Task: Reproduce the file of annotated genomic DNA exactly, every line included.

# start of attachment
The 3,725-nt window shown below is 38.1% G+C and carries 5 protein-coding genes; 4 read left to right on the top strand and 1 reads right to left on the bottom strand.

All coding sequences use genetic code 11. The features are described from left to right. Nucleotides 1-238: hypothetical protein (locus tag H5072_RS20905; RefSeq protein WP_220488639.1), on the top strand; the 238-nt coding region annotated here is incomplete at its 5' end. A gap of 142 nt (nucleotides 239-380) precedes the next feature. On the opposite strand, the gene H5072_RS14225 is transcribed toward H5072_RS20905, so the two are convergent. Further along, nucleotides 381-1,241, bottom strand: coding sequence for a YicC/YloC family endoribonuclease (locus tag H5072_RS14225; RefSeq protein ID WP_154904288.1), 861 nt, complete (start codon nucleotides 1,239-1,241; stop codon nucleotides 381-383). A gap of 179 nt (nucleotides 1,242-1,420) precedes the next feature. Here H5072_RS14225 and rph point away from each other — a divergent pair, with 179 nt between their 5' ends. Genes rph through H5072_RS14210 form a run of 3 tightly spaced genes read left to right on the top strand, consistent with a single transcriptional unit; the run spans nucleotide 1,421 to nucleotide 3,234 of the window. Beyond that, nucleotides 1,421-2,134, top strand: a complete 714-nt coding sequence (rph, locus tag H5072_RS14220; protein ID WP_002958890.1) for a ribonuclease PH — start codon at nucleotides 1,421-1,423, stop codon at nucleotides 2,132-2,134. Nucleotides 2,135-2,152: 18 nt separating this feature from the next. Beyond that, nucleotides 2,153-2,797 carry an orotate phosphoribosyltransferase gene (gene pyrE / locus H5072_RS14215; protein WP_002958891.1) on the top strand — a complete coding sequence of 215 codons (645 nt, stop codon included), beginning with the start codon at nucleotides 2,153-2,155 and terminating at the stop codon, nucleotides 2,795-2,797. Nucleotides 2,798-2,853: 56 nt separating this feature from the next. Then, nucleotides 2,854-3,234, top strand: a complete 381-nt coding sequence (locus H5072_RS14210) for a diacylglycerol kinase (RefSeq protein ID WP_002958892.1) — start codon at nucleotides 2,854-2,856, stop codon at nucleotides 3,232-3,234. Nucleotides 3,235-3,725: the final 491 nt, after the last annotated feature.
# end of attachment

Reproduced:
The 3,725-nt window shown below is 38.1% G+C and carries 5 protein-coding genes; 4 read left to right on the top strand and 1 reads right to left on the bottom strand.

All coding sequences use genetic code 11. The features are described from left to right. Nucleotides 1-238: hypothetical protein (locus tag H5072_RS20905; RefSeq protein WP_220488639.1), on the top strand; the 238-nt coding region annotated here is incomplete at its 5' end. A gap of 142 nt (nucleotides 239-380) precedes the next feature. On the opposite strand, the gene H5072_RS14225 is transcribed toward H5072_RS20905, so the two are convergent. Further along, nucleotides 381-1,241, bottom strand: coding sequence for a YicC/YloC family endoribonuclease (locus tag H5072_RS14225; RefSeq protein ID WP_154904288.1), 861 nt, complete (start codon nucleotides 1,239-1,241; stop codon nucleotides 381-383). A gap of 179 nt (nucleotides 1,242-1,420) precedes the next feature. Here H5072_RS14225 and rph point away from each other — a divergent pair, with 179 nt between their 5' ends. Genes rph through H5072_RS14210 form a run of 3 tightly spaced genes read left to right on the top strand, consistent with a single transcriptional unit; the run spans nucleotide 1,421 to nucleotide 3,234 of the window. Beyond that, nucleotides 1,421-2,134, top strand: a complete 714-nt coding sequence (rph, locus tag H5072_RS14220; protein ID WP_002958890.1) for a ribonuclease PH — start codon at nucleotides 1,421-1,423, stop codon at nucleotides 2,132-2,134. Nucleotides 2,135-2,152: 18 nt separating this feature from the next. Beyond that, nucleotides 2,153-2,797 carry an orotate phosphoribosyltransferase gene (gene pyrE / locus H5072_RS14215; protein WP_002958891.1) on the top strand — a complete coding sequence of 215 codons (645 nt, stop codon included), beginning with the start codon at nucleotides 2,153-2,155 and terminating at the stop codon, nucleotides 2,795-2,797. Nucleotides 2,798-2,853: 56 nt separating this feature from the next. Then, nucleotides 2,854-3,234, top strand: a complete 381-nt coding sequence (locus H5072_RS14210) for a diacylglycerol kinase (RefSeq protein ID WP_002958892.1) — start codon at nucleotides 2,854-2,856, stop codon at nucleotides 3,232-3,234. Nucleotides 3,235-3,725: the final 491 nt, after the last annotated feature.